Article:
'Counterproductive'

Russia, meanwhile, has dismissed as "counterproductive" a move by world powers to cut Moscow out of the Group of Eight industrialized nations over its actions in Ukraine.
Trade balance between 28 member nations of Europe and RussiaTrade balance between 28 member nations of Europe and Russia
x
Trade balance between 28 member nations of Europe and Russia
Trade balance between 28 member nations of Europe and Russia
The spokesman for Russian President Vladimir Putin made the comment one day after the seven other G-8 nations agreed to hold their own Group of Seven summit in June instead of attending the previously-planned G-8 meeting in Russia.

In a joint statement issued on the sidelines of the  nuclear summit in The Hague, Netherlands, the leaders of the U.S., Britain, Canada, France, Germany, Italy and Japan said they were suspending their participation with Russia in the G-8, until Moscow "changes course." Western powers have been moving to isolate Russia over its annexation of the Crimean peninsula from Ukraine.

Russian news agencies quote the Kremlin spokesman as saying Russia is ready for and interested in continuing contacts with its fellow G-8 countries. But Russian Foreign Minister Sergei Lavrov said Monday it would be "no great tragedy" if Russia were dropped from the coalition.

Lavrov met his Ukrainian counterpart Andriy Deshchytsia Monday on the sidelines of the nuclear summit. It was their first meeting and the highest-level meeting yet between the Russian government and the new Ukrainian government.

On Monday, Russian Defense Minister Sergei Shoigu toured Russian military headquarters in Crimea, as Russian forces seized Ukraine's last military base on the peninsula and Ukrainian forces withdrew.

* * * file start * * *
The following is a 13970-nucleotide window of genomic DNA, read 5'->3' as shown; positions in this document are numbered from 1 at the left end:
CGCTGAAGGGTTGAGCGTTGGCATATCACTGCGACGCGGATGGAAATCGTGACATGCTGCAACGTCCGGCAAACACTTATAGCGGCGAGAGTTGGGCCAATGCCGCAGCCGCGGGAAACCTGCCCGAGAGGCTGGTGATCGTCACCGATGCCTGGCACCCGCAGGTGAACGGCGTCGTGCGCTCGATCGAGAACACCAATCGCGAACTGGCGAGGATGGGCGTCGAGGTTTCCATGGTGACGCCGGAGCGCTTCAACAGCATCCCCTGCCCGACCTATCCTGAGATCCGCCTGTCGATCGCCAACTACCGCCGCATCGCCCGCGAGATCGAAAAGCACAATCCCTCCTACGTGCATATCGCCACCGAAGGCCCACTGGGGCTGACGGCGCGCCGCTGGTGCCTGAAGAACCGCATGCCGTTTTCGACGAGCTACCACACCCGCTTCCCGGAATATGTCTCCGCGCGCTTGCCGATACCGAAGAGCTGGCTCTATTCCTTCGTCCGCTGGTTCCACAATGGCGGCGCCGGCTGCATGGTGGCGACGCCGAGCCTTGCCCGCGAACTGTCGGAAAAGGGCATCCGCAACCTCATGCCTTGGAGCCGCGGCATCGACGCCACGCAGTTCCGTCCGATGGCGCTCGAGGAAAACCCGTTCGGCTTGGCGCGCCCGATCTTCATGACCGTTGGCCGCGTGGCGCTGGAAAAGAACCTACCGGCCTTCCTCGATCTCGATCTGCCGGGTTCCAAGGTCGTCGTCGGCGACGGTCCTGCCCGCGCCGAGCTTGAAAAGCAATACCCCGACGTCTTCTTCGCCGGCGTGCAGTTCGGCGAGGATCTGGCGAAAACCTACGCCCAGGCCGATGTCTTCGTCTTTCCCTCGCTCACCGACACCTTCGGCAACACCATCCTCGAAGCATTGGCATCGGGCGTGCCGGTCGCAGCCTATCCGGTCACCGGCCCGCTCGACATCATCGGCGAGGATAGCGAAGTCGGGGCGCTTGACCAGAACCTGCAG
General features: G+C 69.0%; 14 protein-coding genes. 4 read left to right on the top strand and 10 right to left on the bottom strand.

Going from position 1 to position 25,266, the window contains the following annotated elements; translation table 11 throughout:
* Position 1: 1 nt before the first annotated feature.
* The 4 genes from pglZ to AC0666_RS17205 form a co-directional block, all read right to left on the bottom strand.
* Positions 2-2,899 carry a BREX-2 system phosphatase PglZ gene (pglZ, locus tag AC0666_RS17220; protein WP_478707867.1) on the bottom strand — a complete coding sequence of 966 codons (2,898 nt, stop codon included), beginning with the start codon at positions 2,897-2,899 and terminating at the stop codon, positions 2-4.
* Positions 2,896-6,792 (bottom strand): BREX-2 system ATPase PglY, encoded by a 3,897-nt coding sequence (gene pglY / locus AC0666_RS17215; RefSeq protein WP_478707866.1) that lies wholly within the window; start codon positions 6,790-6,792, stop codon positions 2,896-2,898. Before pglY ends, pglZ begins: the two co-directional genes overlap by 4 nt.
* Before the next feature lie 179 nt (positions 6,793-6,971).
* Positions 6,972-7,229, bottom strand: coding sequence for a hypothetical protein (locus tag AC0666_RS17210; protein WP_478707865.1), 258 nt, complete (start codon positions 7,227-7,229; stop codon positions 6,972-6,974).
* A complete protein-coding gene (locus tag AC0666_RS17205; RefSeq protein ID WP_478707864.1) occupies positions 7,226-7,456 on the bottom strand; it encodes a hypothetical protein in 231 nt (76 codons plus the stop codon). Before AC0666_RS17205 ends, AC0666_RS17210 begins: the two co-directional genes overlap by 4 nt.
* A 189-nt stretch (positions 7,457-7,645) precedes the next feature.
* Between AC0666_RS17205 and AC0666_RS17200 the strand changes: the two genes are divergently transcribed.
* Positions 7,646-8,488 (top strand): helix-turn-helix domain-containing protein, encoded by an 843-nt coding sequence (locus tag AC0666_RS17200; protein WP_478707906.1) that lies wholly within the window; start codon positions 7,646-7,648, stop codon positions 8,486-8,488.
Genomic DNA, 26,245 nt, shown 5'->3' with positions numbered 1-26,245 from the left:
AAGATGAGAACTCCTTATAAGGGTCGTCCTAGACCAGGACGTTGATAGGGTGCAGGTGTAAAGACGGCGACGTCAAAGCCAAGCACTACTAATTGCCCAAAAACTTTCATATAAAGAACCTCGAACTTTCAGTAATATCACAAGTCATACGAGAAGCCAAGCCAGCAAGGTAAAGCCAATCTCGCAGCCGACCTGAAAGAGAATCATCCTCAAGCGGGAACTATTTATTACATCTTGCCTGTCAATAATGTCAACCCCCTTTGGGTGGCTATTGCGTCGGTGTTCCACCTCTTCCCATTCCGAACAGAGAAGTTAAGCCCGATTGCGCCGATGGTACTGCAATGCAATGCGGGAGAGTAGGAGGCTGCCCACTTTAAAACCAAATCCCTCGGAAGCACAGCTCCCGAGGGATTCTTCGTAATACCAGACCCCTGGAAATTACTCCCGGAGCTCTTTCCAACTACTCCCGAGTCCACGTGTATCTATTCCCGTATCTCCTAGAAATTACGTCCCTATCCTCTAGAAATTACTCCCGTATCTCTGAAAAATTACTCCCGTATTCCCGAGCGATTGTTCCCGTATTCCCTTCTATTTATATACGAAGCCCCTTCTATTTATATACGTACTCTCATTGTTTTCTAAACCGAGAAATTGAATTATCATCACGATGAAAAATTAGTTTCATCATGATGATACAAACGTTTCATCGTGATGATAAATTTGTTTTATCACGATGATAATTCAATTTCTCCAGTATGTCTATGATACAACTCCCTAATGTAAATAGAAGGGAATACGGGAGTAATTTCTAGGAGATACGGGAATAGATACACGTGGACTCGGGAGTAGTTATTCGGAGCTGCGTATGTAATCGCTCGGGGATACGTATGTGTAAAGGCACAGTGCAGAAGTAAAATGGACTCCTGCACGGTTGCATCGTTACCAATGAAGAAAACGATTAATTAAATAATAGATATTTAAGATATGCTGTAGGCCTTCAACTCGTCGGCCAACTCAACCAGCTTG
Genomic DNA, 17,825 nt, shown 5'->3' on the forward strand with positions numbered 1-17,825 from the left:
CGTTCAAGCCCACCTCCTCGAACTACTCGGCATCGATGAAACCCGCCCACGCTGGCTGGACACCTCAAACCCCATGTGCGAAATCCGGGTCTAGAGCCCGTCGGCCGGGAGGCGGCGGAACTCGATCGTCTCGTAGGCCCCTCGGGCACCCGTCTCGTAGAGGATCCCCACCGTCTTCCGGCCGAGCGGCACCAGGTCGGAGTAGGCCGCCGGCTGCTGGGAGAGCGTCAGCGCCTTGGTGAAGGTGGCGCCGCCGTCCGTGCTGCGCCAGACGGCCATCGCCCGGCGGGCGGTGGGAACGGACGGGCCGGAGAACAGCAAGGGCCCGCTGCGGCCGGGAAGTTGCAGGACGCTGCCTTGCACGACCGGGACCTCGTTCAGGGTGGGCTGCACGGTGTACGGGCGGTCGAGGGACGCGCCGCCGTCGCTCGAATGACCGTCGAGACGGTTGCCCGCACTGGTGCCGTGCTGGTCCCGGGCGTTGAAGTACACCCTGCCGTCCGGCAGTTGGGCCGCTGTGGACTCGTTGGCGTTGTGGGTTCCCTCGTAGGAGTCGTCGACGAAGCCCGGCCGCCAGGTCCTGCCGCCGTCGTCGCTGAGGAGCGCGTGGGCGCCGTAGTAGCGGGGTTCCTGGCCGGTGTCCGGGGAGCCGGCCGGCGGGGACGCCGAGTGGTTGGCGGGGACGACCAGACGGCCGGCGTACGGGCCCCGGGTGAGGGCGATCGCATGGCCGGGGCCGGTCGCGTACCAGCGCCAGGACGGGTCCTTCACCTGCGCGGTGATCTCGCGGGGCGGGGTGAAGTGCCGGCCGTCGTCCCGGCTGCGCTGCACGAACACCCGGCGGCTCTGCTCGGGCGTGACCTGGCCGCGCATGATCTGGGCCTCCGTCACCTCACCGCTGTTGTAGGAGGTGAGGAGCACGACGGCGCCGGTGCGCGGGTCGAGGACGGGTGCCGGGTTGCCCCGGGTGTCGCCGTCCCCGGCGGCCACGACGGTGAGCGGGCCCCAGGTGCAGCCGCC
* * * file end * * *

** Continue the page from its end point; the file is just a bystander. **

Late Monday, Russia's Ria Novosti news agency quoted Crimea's deputy prime minister as saying all military units in the peninsula are now under the control of the Russian military.

Images from Ukraine and Crimea
 
  • Ukrainian tanks are transported from their base in Perevalne, outside Simferopol, Crimea, March 26, 2014.
  • Ukrainian soldiers transport their tanks from their base in Perevalnoe, outside Simferopol, Crimea, March 26, 2014.
  • Russian police cars drive and Ukrainian soldiers walk behind Ukrainian tanks at Perevalnoe, outside Simferopol, Crimea, March 26, 2014.
  • Crimean retirees line up to get their pensions in Russian rubles inside a post office in Simferopol, Crimea, March 25, 2014.
  • Ukrainian marines prepare to leave their base in Feodosia, Crimea, March 25, 2014.
  • Russian sailors stand on board the ship Aleksandrovets at the port of Sevastopol, Crimea, March 25, 2014.
  • Ukrainian sailors leave the Konstantin Olshansky navy ship in the bay of Donuzlav, Crimea, March 24, 2014.
  • People line up to apply for Russian passports in Sevastopol, Crimea, March 24, 2014.